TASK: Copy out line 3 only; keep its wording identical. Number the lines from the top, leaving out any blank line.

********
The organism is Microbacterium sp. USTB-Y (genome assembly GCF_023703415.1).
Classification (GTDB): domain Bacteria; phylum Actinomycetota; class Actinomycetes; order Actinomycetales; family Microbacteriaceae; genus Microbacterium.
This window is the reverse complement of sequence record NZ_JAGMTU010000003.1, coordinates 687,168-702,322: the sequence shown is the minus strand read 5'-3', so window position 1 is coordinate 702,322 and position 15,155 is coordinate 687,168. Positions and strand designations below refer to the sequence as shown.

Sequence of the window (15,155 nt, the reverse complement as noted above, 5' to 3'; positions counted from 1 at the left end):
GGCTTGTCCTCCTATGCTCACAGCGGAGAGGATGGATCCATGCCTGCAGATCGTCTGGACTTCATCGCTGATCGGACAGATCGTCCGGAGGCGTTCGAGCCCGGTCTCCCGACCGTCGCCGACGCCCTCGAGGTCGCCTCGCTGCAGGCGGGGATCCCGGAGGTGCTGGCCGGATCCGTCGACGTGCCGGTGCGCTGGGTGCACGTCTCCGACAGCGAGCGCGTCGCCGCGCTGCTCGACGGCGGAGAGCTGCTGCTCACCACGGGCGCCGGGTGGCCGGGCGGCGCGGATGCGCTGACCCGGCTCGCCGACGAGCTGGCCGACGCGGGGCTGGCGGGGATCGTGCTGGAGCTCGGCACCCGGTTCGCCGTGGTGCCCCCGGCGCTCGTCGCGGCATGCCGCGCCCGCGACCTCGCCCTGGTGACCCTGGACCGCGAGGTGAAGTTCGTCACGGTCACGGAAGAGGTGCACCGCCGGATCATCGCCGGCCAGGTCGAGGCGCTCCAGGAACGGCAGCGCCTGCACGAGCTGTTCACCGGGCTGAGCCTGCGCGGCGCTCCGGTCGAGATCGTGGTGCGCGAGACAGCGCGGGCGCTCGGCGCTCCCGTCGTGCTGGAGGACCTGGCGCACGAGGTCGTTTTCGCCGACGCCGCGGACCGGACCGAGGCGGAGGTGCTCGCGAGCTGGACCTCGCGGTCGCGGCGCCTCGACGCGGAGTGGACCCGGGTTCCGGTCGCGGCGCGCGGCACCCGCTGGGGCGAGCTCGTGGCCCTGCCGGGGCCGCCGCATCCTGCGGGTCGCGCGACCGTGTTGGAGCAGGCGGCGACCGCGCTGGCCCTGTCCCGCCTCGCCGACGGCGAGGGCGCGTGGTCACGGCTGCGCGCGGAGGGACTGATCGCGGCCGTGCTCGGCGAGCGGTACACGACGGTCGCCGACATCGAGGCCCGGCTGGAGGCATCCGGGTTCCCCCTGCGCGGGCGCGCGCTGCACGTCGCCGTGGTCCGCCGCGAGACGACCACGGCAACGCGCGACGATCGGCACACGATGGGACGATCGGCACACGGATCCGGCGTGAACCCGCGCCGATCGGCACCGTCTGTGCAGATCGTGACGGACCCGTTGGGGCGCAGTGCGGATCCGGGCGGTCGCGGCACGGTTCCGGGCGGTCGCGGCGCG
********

This window is the reverse complement of sequence record NZ_JAGMTU010000003.1, coordinates 687,168-702,322: the sequence shown is the minus strand read 5'-3', so window position 1 is coordinate 702,322 and position 15,155 is coordinate 687,168. Positions and strand designations below refer to the sequence as shown.